I thought this was a very interesting study that I read about on Slate:
Let’s do a quick experiment. You watch a needle pierce someone’s skin. Do you feel this person’s pain? Does it matter if the person’s skin is white or black?
For many people, race does matter, even if they don’t know it. They feel more empathy when they see white skin pierced than black. This is known as the racial empathy gap. To study it, researchers at the University of Milano-Bicocca showed participants (all of whom were white) video clips of a needle or an eraser touching someone’s skin. They measured participants’ reactions through skin conductance tests—basically whether their hands got sweaty—which reflect activity in the pain matrix of the brain. If we see someone in pain, it triggers the same network in our brains that’s activated when we are hurt. But people do not respond to the pain of others equally. In this experiment, when viewers saw white people receiving a painful stimulus, they responded more dramatically than they did for black people.
The racial empathy gap helps explain disparities in everything from pain management to the criminal justice system. But the problem isn’t just that people disregard the pain of black people. It’s somehow even worse. The problem is that the pain isn’t even felt.
A recent study shows that people, including medical personnel, assume black people feel less pain than white people. The researchers asked participants to rate how much pain they would feel in 18 common scenarios. The participants rated experiences such as stubbing a toe or getting shampoo in their eyes on a four-point scale (where 1 is “not painful” and 4 is “extremely painful”). Then they rated how another person (a randomly assigned photo of an experimental “target”) would feel in the same situations. Sometimes the target was white, sometimes black. In each experiment, the researchers found that white participants, black participants, and nurses and nursing students assumed that blacks felt less pain than whites.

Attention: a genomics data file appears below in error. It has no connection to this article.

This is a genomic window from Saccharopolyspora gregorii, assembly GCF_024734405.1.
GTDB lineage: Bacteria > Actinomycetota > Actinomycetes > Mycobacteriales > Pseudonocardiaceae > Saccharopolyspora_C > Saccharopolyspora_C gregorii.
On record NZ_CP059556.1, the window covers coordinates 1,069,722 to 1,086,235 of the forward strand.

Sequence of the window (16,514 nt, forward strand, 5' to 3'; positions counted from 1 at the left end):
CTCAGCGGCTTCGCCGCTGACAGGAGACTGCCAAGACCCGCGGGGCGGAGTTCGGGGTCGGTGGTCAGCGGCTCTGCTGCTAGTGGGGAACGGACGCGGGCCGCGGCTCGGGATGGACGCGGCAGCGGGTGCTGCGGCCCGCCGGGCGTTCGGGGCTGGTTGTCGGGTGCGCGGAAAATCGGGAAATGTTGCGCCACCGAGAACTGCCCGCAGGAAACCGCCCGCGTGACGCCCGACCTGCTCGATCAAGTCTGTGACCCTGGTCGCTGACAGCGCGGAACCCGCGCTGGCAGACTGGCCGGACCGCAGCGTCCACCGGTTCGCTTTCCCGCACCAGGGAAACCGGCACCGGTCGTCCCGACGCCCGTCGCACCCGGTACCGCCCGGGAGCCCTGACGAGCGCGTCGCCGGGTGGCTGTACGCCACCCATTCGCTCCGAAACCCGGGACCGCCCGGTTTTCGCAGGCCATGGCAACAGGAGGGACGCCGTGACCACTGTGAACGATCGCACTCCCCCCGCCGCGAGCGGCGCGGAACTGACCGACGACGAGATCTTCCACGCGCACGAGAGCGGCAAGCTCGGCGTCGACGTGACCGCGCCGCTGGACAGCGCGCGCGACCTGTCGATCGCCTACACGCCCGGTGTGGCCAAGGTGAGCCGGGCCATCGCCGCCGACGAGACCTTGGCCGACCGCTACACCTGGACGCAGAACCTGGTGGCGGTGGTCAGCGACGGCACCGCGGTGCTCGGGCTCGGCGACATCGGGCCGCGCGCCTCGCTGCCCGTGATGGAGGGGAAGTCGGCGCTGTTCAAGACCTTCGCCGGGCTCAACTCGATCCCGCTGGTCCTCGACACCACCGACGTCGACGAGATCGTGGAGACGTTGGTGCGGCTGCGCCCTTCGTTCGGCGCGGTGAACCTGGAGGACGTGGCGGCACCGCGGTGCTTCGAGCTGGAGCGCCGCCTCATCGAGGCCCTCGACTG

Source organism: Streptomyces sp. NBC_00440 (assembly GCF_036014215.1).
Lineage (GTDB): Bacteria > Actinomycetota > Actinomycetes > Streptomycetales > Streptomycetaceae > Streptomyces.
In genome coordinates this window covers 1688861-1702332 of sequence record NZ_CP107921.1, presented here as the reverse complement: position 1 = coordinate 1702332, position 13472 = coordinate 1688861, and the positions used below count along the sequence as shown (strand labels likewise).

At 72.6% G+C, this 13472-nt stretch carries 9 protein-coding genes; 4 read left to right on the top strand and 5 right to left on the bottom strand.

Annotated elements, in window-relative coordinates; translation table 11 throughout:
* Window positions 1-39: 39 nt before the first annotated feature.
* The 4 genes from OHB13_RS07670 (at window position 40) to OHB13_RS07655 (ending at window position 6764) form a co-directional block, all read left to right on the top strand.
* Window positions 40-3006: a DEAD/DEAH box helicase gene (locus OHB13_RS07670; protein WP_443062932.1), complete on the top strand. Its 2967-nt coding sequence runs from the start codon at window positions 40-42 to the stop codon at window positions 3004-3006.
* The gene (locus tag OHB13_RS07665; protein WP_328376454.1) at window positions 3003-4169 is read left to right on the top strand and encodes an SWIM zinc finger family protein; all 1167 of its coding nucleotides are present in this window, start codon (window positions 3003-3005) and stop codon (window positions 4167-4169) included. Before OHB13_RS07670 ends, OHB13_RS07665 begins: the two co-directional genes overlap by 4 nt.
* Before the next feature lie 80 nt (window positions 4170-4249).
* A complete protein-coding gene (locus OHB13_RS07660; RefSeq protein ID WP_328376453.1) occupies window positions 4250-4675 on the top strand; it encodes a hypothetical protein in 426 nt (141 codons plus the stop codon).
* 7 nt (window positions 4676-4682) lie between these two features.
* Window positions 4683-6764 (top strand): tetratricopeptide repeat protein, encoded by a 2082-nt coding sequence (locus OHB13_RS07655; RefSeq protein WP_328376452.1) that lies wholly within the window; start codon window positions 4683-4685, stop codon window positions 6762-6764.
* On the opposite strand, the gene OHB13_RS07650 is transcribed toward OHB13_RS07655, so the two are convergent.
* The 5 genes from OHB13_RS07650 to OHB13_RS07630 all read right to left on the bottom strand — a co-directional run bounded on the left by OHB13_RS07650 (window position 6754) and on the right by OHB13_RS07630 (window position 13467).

The above picture is worth a thousand words indeed.
That is all many of us wanted to see, the man brought to trial. Whether he is convicted or whether it is determined he shot Trayvon Martin in justifiable self-defense, which I doubt to be honest, at least he has to go through the judicial system. Martin’s death at least deserves that.
It is a shame that it took a special prosecutor and all the protests to get this to happen. That has been the worst part of all this to me. The idea that a man could shoot the kid and not have to answer for it in a proper way. Life, anyone’s life, is worth a full looking into.
So glad to see that looks like it will happen in this case. Finally.
No matter what people want to believe, it is still clear though, that justice is not blind.